x = Get next input```

Run it

## For loops

A for loop construct iterates a specified number of times. The below for loop iterates with i being 0, 1, 2, 3, then 4.

```integer i
for i = 0; i < 5; i = i + 1
Put i to output
Put " " to output```

Run it

Above, i = 0 executes only once, when the for loop first executes. Then condition i < 5 is checked, and if true the sub-statements execute. After, the update i = i + 1 executes, and i < 5 is checked again; the update and check repeat until the condition is false.

Comments help a human understand code. Each comment starts with //, and must be on its own line. A comment usually describes the code below the comment.

```integer i

// Count down from 10 to 0
for i = 10; i >= 0; i = i - 1
Put i to output
// Add a space between numbers
Put " " to output```

## Arrays

An array variable holds many values rather than just one value. The number of values (size) can be set in the declaration. The size can be read as myArray.size, useful in loops iterating through the array.

```integer array(5) userNums
integer i

for i = 0; i < userNums.size; i = i + 1
userNums[i] = i * 2

for i = 0; i < userNums.size; i = i + 1
Put userNums[i] to output```

Run it

## Functions

A function is a statement group callable from code. A function definition may have parameter variables and a return variable. The functions returns the return variable’s last value.

If a user defines a function, the main code must then be in a main function (which is otherwise implicit).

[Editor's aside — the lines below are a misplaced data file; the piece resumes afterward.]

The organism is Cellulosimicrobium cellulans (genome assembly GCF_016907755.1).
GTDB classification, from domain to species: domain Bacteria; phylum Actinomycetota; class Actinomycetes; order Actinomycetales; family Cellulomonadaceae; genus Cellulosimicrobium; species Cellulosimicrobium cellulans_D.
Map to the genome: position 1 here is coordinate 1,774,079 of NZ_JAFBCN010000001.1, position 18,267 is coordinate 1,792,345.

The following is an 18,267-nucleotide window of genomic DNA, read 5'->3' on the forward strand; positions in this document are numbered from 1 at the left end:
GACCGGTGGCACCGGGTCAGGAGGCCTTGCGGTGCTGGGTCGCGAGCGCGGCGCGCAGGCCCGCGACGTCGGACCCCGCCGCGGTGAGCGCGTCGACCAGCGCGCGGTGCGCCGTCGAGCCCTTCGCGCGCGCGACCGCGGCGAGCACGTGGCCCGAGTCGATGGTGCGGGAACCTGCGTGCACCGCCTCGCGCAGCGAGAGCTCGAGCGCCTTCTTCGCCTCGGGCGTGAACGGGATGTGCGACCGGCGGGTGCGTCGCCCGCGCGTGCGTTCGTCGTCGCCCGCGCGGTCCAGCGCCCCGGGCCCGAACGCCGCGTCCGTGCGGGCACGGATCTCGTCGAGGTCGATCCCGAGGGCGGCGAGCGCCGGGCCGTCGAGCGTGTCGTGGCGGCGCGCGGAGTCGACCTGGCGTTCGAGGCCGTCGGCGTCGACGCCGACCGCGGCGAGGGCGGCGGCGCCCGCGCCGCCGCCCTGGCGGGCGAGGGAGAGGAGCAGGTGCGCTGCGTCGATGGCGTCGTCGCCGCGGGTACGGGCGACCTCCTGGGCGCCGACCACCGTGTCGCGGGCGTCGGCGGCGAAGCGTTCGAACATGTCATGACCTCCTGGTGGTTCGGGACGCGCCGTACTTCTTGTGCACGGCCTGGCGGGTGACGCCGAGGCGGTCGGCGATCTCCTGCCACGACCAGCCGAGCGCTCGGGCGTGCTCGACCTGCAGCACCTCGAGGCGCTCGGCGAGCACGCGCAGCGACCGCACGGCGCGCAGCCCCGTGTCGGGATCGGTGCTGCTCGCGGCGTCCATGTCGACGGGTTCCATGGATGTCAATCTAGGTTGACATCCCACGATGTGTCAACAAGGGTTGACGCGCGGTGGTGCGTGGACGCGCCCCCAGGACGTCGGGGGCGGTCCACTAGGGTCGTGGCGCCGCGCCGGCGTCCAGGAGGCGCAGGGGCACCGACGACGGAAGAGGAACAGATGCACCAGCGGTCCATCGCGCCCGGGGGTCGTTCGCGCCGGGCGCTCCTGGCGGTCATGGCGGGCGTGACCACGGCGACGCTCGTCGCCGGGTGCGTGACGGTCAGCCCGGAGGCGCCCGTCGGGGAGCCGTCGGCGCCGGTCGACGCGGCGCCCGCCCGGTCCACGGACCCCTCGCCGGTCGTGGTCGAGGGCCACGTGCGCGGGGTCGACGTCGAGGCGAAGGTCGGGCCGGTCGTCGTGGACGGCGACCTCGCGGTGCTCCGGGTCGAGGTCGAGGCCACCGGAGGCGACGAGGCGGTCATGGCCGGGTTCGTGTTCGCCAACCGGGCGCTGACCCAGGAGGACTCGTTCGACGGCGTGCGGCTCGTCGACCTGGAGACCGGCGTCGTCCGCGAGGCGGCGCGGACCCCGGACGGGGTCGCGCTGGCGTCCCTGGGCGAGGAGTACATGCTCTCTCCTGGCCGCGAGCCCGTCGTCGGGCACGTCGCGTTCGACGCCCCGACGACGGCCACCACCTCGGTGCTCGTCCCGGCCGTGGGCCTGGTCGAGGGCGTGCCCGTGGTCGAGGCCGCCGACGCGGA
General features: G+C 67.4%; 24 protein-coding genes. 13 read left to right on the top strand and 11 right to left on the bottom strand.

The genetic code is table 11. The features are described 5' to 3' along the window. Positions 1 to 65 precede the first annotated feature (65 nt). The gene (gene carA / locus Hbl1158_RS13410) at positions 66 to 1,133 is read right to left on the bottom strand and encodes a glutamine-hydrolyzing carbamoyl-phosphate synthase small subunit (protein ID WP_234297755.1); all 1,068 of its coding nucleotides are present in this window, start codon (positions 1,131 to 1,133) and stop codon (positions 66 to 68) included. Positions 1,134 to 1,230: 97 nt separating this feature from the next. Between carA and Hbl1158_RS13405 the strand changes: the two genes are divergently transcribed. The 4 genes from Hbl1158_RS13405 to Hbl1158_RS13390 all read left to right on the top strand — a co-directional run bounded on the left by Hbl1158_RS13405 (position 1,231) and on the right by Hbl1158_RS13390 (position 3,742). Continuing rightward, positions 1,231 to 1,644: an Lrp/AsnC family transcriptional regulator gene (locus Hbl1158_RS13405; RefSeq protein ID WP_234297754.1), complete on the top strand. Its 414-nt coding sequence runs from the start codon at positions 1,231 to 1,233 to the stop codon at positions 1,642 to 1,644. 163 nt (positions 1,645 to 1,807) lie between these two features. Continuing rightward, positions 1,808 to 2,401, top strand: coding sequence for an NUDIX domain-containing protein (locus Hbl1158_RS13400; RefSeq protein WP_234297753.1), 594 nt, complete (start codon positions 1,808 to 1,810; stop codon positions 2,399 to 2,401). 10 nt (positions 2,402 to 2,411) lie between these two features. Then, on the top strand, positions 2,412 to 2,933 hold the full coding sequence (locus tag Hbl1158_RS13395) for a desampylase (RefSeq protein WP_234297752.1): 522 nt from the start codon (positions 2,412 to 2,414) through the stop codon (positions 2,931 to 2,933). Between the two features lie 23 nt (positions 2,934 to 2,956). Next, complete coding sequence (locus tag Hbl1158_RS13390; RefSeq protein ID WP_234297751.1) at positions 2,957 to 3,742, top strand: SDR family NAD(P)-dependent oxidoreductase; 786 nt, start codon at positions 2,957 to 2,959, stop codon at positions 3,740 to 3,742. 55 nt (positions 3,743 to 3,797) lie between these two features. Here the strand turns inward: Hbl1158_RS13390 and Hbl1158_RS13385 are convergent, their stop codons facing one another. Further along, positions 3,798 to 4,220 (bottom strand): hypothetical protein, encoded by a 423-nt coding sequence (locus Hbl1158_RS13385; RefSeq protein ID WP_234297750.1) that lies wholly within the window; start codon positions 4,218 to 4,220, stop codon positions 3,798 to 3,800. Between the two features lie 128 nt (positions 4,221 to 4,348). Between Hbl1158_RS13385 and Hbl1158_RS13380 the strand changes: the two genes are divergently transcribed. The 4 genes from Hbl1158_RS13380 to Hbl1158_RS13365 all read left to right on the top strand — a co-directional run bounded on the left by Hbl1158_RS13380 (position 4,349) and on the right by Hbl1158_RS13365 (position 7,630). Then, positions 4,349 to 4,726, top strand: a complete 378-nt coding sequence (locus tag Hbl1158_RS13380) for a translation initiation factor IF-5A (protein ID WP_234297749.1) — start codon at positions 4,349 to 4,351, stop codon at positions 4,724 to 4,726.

```Function FtInchToCm(float numFt, float numInch) returns float numCm
numCm = ((numFt * 12) + numInch) * 2.54

Function Main() returns nothing
float resultCm
resultCm = FtInchToCm(5, 6)
Put resultCm to output```

Run it

A function without parameters has empty parentheses, like Main above. A function that doesn’t return a value uses “returns nothing”, like Main above.

A function call’s arguments can be expressions. Ex: `z = FtInchToCm(x, y + 1)`.

A function call may appear in an expression. Ex: `z = 1.0 + FtInchToCm(5, 6)`.

A Put statement’s item may be an expression, so a call may appear there, as below.

```Function FtInchToCm(float numFt, float numInch) returns float numCm
numCm = ((numFt * 12) + numInch) * 2.54

Function Main() returns nothing
Put FtInchToCm(5, 6) to output```

Run it

## Built-in functions

Several built-in math functions exist, illustrated below.

```float x
float y
x = Get next input
y = Get next input
Put SquareRoot(x) to output
Put "\n" to output
Put RaiseToPower(x, y) to output
Put "\n" to output
Put AbsoluteValue(x) to output```

Run it

A built-in function generates random numbers. Each call specifies a range and returns a new random number within that range.

```Put RandomNumber(0, 5) to output
Put "\n" to output
Put RandomNumber(0, 5) to output
Put "\n" to output
Put RandomNumber(0, 5) to output```

Run it

To enable reproducible programs, a programmer can set a seed, as in SeedRandomNumbers(7), prior to any calls to RandomNumber().  Then, for any run of the program, the sequence of “random” numbers is always the same for that seed. Ex: If the above program began with SeedRandomNumbers(0), the program will always output 4, 0, 1. If no seed is provided, Coral by default uses the current time as the seed, yielding the expected “randomness” for each run of the program.